April 23. It seems a lifetime ago. I’ll always remember it because it was the day after the wedding of my third daughter (which is a story in and of itself and I’m still trying to put words to paper about it). It was a gorgeous morning. My husband and I got up early, a rarity for him, and we treated ourselves to breakfast at a popular restaurant. Hubby said he didn’t feel well. Not sick really, just not well. I attributed it to the few hours’ sleep he had gotten. We went home and he took a long nap, then woke up with a cough. It started out as a typical chest cold but within just a few days he was as white as a walking ghost, with so little energy he could barely make it to the bathroom and back to bed. He wasn’t dead so it took some serious arguments before he agreed to go see a doctor.
He came home with an inhaler and some cough medicine. Another week passed and he was even worse. He was coughing so hard he would pass out. Again we argued and my words that “this isn’t normal” finally got him to go back to the doctor. Chest X-rays were all clear, but he came home with antibiotics. And in a few days he had improved. Hurray!
But it wasn’t lasting. As soon as he finished up with the meds he slipped back into a raging respiratory illness. He had to sleep sitting up because of his cough. I had to force liquids on him because he had no appetite. He was sleeping (in a chair) all but just a few hours each day and still he wasn’t improving. He went back to the doctor. Even though it had only been two weeks, the doctor ordered more chest X-rays. Still everything was “clear”. So where was all the phlegm coming from? He was given a different medicine to help with the cough.
As viruses are so wont to do, now it was my turn to be sick. Instead of a chest cold, I got a head cold. And it knocked me flat on my back. I ran a high fever and could barely heat up chicken broth for the two of us. I dragged myself to the doctor and got antibiotics for a sinus infection. I couldn’t function for five or six days. We had food delivered or we ate prepackaged junk. Finally I felt strong enough (or desperate enough) to get to the store for “sick” provisions like Gatorade, Jell-O, chicken noodle soup, canned fruit, ice cream. All that sugar gave me some energy and I came back alive. Not so hubby.
All in all I was sick for about five weeks. I was completely non-functional for about seven days during that time. The rest of the days I worked—mostly from home because I couldn’t stand the dirty looks my coworkers gave me the one day I went into the office and coughed all day.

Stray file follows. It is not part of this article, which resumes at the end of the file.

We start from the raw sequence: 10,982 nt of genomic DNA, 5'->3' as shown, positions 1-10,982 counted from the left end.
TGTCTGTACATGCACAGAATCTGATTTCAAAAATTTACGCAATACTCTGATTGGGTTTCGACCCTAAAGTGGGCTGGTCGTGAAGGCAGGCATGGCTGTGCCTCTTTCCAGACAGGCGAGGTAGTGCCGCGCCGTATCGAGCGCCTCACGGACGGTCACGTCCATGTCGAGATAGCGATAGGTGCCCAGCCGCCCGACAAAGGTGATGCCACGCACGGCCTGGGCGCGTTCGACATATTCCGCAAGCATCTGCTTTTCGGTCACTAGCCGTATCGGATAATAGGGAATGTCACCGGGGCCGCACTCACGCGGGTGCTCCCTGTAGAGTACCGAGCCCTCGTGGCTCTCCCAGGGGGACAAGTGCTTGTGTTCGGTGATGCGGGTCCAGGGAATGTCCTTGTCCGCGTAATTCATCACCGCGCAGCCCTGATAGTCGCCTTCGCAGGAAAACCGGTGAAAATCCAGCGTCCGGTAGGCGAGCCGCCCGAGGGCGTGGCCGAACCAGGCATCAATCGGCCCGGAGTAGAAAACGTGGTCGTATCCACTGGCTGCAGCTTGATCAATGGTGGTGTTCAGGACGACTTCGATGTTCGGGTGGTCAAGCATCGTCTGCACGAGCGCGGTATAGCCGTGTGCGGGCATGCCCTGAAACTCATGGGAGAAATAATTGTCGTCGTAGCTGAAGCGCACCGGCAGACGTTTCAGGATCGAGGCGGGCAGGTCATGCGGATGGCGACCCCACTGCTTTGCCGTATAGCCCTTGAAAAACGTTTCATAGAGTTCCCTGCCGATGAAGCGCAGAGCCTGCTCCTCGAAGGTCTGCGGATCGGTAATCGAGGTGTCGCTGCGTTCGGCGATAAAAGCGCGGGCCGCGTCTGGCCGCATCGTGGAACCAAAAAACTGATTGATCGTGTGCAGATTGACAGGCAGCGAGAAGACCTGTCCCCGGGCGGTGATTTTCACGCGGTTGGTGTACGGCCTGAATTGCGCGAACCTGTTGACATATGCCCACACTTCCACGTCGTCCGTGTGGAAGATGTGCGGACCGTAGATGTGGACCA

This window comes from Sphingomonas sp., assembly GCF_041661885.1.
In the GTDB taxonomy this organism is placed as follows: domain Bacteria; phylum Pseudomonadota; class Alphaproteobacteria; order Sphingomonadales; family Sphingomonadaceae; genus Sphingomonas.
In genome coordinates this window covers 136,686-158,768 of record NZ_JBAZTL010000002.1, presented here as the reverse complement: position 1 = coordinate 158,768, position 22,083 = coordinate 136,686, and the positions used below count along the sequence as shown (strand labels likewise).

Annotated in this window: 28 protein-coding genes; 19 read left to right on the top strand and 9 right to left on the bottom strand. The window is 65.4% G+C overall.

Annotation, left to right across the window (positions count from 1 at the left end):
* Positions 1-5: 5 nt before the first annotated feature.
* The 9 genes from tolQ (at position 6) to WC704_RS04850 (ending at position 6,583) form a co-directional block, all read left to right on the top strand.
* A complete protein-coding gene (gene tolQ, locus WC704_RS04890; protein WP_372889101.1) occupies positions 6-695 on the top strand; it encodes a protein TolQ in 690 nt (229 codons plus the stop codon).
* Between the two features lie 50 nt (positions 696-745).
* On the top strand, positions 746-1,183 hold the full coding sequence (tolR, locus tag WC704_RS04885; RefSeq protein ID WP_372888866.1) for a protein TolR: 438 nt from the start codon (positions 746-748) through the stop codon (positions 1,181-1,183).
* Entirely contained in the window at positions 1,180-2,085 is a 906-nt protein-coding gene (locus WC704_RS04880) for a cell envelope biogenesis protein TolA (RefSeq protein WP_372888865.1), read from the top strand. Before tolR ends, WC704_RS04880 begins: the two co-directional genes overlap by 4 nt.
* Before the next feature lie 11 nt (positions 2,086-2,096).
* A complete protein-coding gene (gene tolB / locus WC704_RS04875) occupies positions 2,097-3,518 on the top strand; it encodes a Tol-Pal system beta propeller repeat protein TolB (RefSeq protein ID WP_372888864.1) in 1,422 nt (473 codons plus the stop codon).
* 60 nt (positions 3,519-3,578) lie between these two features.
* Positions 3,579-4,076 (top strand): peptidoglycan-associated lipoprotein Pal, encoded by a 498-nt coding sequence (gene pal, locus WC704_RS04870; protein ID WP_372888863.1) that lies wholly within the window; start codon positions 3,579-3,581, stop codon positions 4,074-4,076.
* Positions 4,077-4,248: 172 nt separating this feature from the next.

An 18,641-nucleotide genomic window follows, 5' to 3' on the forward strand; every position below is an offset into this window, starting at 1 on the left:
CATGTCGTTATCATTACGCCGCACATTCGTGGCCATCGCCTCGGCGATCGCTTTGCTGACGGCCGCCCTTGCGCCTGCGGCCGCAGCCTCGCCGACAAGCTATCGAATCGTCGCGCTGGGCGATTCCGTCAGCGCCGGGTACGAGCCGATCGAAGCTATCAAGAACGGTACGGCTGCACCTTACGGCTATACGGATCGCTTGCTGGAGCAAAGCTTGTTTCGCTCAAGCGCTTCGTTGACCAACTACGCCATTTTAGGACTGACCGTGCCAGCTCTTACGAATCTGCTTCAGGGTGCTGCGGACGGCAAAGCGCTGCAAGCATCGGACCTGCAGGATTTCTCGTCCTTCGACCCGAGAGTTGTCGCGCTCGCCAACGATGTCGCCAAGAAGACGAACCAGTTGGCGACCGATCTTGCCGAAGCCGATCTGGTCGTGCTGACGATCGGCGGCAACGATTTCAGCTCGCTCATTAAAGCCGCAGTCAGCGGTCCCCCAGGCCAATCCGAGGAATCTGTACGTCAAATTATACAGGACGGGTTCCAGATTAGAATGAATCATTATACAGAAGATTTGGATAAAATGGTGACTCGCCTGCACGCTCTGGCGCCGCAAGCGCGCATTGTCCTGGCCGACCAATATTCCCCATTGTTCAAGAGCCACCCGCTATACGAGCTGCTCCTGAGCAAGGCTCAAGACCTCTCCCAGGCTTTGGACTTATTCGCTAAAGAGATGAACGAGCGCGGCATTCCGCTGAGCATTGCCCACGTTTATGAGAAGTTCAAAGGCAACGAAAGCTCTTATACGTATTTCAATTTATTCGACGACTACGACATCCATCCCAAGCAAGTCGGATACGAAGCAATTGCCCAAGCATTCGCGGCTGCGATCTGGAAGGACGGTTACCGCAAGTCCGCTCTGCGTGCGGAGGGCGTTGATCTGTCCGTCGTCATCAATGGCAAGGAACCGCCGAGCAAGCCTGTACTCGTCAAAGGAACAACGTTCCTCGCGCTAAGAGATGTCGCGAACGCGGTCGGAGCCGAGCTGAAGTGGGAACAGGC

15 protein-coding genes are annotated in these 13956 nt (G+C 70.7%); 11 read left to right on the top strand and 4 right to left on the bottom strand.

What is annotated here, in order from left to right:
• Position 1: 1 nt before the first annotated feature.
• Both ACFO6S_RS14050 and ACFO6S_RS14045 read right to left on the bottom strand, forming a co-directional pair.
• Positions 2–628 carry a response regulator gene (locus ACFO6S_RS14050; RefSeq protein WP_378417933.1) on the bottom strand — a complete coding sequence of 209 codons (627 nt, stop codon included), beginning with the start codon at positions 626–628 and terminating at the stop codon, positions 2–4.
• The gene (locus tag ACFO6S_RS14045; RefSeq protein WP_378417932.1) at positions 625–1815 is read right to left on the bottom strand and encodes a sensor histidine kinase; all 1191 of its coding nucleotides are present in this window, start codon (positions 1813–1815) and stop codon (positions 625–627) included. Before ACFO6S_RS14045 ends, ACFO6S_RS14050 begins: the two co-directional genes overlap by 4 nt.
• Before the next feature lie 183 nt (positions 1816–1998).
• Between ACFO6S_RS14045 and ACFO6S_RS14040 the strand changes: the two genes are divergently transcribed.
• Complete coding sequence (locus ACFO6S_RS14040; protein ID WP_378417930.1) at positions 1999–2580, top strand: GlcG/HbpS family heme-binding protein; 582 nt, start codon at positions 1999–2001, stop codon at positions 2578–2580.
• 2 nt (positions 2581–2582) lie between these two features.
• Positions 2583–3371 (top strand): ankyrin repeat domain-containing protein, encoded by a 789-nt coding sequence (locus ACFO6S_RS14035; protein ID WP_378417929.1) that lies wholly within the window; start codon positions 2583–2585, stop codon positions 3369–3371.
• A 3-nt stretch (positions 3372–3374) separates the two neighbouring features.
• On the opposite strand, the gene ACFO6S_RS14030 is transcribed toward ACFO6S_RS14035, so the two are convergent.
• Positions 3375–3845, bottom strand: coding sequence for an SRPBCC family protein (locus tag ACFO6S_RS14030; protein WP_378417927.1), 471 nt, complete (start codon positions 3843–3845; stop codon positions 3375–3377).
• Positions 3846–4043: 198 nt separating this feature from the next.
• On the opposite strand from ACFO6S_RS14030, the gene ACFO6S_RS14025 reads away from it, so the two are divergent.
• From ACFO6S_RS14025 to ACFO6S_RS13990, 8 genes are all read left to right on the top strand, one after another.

On the first Sunday in June—six weeks after Hubby came down with his cold—he woke up and told me he was short of breath. It was a new and scary development so I insisted we go to the ER. Because he could still walk and talk, he refused to go. We argued all day. At 3:30 in the afternoon, he finally agreed to go. The ER nurse asked what brought us in. We explained about the respiratory infection and shortness of breath. The nurse took just one minute to check his vitals and said, “You might have come in for your respiratory infection, but I don’t care about that right now. You’re in a-fib and we’re admitting you.” My husband and I looked at each other. WTH?
He spent two nights in the hospital. They ran up a humongous bill of tests and more tests. He came home with ten different medicines to take and a day calendar to remind us of the time each needed to be taken. The good news from the tests is Hubby has a good heart. There is no blockage, no leakage, no bad valves. It’s all good. It just has an “electricity” problem. The top part of his heart thinks he’s running a marathon and the bottom part of his heart thinks he’s sitting in a chair watching TV. The two parts aren’t communicating properly. Seems like a pretty simple problem to solve. Not quite.
It’s now more than eleven weeks since my husband first got sick and he’s still in a-fib. We’ve learned a lot about this condition and we’ve met several fantastic nurses and a few good docs. (They all look so young!!) Today Hubby had a cardioversion procedure, in which they shocked his heart to try to get it to go back into a normal rhythm. It didn’t work. They tried three times—their maximum attempts.
Hubby is not a happy camper at all. I’m relieved and thrilled he’s still alive. What a pair the two of us make! We have no idea what the next step is, other than he has an appointment with his cardiologist at the end of the month. So we’ll continue living in limbo for a couple more weeks.
My husband told me years ago when we were dating that he came from a bloodline with good hearts and people living long lives. I told him that was a good thing because I was going to need him to watch over me when Alzheimer’s hits because that’s what is hiding in my genes. Over the years we’ve had good times and bad, happy days and frustrating days when I was so miffed with him I couldn’t say anything nice. There’s nothing like a good health scare to bring it all into focus. My husband does have a good heart and I want him to stay with me for many, many more years. I think we’ll be acknowledging treasures more often in each of our limbo days.